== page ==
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HG Proton - Windows Mobile Arcade Puzzler

by: Christian Cawley ; edited by: Simon Hill ; updated: 5/25/2012 • Leave a comment

You are in charge of a battery of protons and electrons, where the aim is to stop the protons from rising to the top. No, really...

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    Proton-based Arcade Puzzler

    Among the many free Windows Mobile games comes HG Proton, an interesting arcade puzzler that combines electronics theory with quick reactions.

    Playable either by finger touch or stylus (although the developer recommends landscape mode for dual thumb control) HG Proton is available free to Windows Mobile users and is compatible with a range of devices.

    If your your Windows Phone has g-sensor or accelerometer hardware you can play HG Proton with these interface options, although this shouldn't restrict devices without motion-sensitivity.

    HG Proton is an interesting concept - the aim is to tap the red proton (displayed with a + symbol) before it rises to the top of the play area - but how well is it executed?

     

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    HG Proton Screenshots

    HG Proton splash screenTap the + to stop it reaching the top
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    Installation and Requirements

    You can run HG Proton on Windows Mobile devices running versions 6.1 and 6.5, of the operating system - you'll also need Microsoft .NET Compact Framework 3.5, and a device with either WVGA, VGA screen resolution.

    To install HG Proton, go to the download link (www.freewarepocketpc.net) and save the file to your PC. It’s quite a hefty 7 MB download so you might prefer to save this to your PC than download to your mobile device.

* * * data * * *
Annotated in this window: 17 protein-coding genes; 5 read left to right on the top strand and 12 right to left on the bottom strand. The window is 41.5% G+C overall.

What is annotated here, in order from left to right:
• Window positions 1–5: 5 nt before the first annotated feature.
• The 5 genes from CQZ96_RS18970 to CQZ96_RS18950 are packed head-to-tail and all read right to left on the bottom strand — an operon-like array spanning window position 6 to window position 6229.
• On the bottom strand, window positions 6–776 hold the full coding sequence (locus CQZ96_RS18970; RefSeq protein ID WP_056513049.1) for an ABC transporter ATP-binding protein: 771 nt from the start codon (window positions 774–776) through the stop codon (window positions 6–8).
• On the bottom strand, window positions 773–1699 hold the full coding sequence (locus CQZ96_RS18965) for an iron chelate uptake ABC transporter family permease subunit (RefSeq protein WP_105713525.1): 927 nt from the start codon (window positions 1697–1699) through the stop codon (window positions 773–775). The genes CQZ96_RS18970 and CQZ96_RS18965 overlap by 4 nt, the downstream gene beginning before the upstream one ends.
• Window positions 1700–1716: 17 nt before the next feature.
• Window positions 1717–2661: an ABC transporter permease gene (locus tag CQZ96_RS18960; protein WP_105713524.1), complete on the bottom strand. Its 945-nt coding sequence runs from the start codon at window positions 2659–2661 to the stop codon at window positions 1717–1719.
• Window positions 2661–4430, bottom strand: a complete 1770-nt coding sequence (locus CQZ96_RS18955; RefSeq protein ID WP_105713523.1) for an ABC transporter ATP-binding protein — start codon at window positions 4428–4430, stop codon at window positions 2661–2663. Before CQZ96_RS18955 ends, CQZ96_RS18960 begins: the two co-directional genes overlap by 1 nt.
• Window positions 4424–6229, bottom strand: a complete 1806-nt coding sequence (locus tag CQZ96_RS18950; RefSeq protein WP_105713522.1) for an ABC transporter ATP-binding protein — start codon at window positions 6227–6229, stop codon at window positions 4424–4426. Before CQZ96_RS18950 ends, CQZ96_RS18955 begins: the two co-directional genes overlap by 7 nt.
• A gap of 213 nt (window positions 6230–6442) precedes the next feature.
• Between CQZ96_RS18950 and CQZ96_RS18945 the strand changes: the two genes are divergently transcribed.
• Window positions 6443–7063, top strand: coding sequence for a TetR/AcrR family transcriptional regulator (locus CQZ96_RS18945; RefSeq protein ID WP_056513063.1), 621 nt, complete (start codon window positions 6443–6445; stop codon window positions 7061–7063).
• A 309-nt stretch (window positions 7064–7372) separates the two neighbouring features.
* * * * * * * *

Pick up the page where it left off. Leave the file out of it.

Once downloaded, copy the CAB file to your Windows Phone and begin installation by running HG-Proton.CAB.

    Installation should complete in a few moments – before launching HG Proton remember to restart your Windows Mobile phone to safely complete installation.

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    Too Repetitive Too Soon

    I’m afraid I don’t quite “get” HG Proton – the lack of a challenge and the overlong, dull levels with repetitive tapping don’t generate any real sense of excitement. A lack of urgency permeates the game.

    While HG Proton is obviously well designed, runs without any obvious errors and has great graphics, it just doesn’t seem to engage the gamer in the manner that a modern game should.

    Gameplay is simple enough – perhaps too simple – and it is here I think that HG Proton fails. With a quicker pace, a clear purpose and onscreen scores not obscured by the gamer's thumb, this could be a really good game. Hopefully the developer will resolve these shortcomings in a future release.